My family joined the Thompsons this year, and there was a battle over Seth, my 28-year-old brother, who is 6-foot-3. The final email read, "Seth will be on Will's team. ('Older Brother Wins Top Draft Prospect' was the headline)."

I was drafted by Michael (go blue team!), who came to win. He had a notebook full of plays; he tried to coach us up. We huddled before each down and were given specific instructions. It didn't matter that after the ball was snapped, not a single one of them actually happened as Michael had carefully outlined.

The white team went with the no-huddle strategy, which served them well. But I think it might have had more to do with the fact that the draft breakdown was a little lopsided. They got most of the men in the family, while the blue team players were Michael and most of the women, including the 6- and 7-year-old little girl cousins (who, I have to say, showed good hustle).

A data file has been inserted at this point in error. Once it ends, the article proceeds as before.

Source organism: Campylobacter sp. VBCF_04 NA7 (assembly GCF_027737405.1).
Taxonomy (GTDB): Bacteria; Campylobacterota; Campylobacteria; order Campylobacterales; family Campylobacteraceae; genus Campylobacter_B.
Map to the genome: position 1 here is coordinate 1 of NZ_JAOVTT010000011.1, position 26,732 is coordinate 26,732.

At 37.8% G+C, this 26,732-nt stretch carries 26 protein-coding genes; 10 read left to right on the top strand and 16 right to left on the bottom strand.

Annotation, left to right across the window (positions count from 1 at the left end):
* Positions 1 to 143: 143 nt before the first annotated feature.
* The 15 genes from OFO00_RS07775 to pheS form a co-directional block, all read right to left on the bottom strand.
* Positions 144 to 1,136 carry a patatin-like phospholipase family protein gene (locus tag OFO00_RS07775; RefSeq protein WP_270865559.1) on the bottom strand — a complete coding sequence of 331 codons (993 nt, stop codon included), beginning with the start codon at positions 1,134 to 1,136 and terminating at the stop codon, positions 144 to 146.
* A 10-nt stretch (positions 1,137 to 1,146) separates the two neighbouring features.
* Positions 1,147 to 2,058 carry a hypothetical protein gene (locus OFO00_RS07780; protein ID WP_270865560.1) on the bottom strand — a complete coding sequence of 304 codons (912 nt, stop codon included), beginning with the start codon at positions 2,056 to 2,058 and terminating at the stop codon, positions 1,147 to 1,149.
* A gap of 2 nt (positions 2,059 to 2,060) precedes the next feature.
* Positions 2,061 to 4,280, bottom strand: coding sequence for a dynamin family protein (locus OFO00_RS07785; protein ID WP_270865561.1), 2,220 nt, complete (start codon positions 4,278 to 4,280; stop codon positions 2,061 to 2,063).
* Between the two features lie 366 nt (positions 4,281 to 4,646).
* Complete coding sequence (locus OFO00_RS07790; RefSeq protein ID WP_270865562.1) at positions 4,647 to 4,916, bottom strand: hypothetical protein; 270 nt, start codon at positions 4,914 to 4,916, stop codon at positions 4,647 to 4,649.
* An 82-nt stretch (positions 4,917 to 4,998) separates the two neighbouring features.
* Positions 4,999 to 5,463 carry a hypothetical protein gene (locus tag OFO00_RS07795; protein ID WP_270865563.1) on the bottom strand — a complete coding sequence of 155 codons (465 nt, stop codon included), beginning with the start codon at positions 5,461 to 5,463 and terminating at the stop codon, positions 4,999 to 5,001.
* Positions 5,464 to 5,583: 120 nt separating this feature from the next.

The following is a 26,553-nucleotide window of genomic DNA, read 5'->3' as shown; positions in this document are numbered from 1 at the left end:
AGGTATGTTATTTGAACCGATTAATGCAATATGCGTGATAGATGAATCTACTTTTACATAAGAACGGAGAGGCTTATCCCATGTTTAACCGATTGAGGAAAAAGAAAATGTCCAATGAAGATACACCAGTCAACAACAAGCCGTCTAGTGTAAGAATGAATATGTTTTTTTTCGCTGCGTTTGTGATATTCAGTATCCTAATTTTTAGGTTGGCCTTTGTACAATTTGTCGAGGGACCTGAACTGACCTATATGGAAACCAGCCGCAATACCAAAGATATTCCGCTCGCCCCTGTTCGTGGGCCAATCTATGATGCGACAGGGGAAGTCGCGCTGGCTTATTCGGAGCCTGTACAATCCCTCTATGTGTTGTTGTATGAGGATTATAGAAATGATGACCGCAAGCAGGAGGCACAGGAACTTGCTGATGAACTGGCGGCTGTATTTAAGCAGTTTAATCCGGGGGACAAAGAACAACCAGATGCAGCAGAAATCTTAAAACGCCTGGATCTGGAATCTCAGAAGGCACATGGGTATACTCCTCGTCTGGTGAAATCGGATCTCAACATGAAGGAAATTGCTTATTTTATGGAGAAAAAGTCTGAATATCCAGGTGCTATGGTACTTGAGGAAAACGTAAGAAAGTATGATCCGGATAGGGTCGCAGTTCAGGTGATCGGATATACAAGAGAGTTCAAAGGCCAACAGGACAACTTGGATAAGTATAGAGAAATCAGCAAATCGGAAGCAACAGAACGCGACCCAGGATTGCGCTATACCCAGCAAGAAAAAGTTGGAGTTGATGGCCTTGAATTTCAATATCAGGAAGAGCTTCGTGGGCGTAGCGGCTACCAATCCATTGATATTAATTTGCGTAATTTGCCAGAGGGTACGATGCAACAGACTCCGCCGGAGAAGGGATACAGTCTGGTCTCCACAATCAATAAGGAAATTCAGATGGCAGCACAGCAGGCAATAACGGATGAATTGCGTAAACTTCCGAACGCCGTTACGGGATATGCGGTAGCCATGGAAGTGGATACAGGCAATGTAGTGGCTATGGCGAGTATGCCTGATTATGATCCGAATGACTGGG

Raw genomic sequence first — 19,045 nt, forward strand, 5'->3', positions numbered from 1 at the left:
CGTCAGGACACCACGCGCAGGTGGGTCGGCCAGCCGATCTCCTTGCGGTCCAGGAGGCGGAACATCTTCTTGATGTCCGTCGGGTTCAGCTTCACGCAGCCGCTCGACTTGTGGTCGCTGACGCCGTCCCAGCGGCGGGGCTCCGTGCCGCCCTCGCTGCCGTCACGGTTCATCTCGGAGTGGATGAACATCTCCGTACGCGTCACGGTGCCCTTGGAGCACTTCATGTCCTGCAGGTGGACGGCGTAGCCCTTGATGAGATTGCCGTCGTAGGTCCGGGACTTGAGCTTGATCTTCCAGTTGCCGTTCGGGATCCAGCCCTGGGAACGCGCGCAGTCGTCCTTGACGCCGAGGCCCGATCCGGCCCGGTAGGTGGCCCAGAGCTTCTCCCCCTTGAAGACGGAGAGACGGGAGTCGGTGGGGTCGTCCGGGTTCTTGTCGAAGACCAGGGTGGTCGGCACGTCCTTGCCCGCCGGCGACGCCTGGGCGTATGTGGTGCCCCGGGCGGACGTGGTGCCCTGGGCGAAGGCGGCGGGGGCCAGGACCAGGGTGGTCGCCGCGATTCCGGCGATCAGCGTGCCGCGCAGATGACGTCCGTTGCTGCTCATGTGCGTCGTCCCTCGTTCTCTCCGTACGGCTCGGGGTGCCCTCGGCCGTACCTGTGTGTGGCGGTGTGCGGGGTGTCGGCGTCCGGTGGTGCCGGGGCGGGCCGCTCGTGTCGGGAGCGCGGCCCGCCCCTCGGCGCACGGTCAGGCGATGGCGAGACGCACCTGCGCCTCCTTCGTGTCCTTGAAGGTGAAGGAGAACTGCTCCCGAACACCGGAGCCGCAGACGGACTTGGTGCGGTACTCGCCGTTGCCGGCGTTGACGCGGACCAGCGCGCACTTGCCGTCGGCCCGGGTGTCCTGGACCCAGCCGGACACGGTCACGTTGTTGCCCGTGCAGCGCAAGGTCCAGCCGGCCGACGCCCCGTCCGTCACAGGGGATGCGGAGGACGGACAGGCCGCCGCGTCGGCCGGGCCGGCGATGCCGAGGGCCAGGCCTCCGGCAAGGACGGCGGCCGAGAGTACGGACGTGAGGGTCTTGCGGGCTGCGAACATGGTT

We had a small crowd of non-players cheering us on. When the little girls got tired, they tagged out to do gymnastic routines on the sidelines, and when someone needed a drink (read: beer) break, there was plenty of laughter. There were lots of touchdowns, but I'm not sure of the official score by the end, although I think (not shockingly) the white team emerged victorious. Cousin Harry bloodied and broke his nose on a (illegal) tackle, which still earned him the game ball.

Someone videoed most of it on an iPhone, and when we got back to the house, we switched off the NFL game and watched ourselves on the living room TV. Somehow, the broken-nose play wasn't captured on camera, so the re-telling was able to grow and grow (just like poor Harry's swollen face). And even though the rivalry talk over next year's game has already begun, I can still feel the love.

Tailgating nothing compared to players' load

November, 12, 2012
Ole Miss TrainerJoe Worthem Former Ole Miss strength and conditioning coach Jason Wilfawn put Sonia Thompson through a workout.